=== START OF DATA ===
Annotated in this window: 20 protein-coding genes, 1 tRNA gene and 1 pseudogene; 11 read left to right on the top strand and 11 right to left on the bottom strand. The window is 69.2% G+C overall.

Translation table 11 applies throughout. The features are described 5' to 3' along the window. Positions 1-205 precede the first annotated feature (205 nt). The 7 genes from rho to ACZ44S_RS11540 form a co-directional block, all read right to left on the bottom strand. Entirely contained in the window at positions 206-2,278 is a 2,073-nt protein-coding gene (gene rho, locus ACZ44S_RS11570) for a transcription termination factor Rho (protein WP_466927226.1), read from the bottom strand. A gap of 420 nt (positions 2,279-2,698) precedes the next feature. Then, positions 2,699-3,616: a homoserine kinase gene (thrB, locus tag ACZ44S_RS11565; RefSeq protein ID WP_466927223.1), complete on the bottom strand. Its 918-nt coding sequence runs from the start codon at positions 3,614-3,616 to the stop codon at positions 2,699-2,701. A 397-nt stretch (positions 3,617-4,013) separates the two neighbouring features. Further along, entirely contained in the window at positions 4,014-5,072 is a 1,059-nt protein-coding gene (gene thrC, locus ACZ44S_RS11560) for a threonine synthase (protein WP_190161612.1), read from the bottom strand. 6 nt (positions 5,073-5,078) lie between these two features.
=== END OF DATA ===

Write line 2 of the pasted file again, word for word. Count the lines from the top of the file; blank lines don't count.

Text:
Translation table 11 applies throughout. The features are described 5' to 3' along the window. Positions 1-205 precede the first annotated feature (205 nt). The 7 genes from rho to ACZ44S_RS11540 form a co-directional block, all read right to left on the bottom strand. Entirely contained in the window at positions 206-2,278 is a 2,073-nt protein-coding gene (gene rho, locus ACZ44S_RS11570) for a transcription termination factor Rho (protein WP_466927226.1), read from the bottom strand. A gap of 420 nt (positions 2,279-2,698) precedes the next feature. Then, positions 2,699-3,616: a homoserine kinase gene (thrB, locus tag ACZ44S_RS11565; RefSeq protein ID WP_466927223.1), complete on the bottom strand. Its 918-nt coding sequence runs from the start codon at positions 3,614-3,616 to the stop codon at positions 2,699-2,701. A 397-nt stretch (positions 3,617-4,013) separates the two neighbouring features. Further along, entirely contained in the window at positions 4,014-5,072 is a 1,059-nt protein-coding gene (gene thrC, locus ACZ44S_RS11560) for a threonine synthase (protein WP_190161612.1), read from the bottom strand. 6 nt (positions 5,073-5,078) lie between these two features.